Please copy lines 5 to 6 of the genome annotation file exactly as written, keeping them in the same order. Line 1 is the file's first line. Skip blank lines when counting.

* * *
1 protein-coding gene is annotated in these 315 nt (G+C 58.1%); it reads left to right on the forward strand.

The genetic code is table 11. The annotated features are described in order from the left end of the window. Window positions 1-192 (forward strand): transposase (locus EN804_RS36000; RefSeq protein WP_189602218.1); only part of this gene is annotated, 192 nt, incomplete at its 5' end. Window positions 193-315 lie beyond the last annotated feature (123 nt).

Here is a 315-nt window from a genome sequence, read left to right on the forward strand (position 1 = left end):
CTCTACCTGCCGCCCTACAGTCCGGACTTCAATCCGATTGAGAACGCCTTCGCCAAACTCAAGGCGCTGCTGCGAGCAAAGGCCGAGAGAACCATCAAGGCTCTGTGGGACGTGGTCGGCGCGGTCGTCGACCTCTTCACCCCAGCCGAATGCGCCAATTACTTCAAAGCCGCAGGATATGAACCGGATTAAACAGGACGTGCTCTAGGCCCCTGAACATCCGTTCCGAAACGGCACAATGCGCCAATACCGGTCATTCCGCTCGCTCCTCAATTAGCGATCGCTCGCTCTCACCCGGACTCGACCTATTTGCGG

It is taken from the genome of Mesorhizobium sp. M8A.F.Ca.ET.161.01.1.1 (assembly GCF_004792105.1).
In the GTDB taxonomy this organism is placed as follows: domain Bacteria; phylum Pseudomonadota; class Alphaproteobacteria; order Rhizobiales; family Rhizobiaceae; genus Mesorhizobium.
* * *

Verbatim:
It is taken from the genome of Mesorhizobium sp. M8A.F.Ca.ET.161.01.1.1 (assembly GCF_004792105.1).
In the GTDB taxonomy this organism is placed as follows: domain Bacteria; phylum Pseudomonadota; class Alphaproteobacteria; order Rhizobiales; family Rhizobiaceae; genus Mesorhizobium.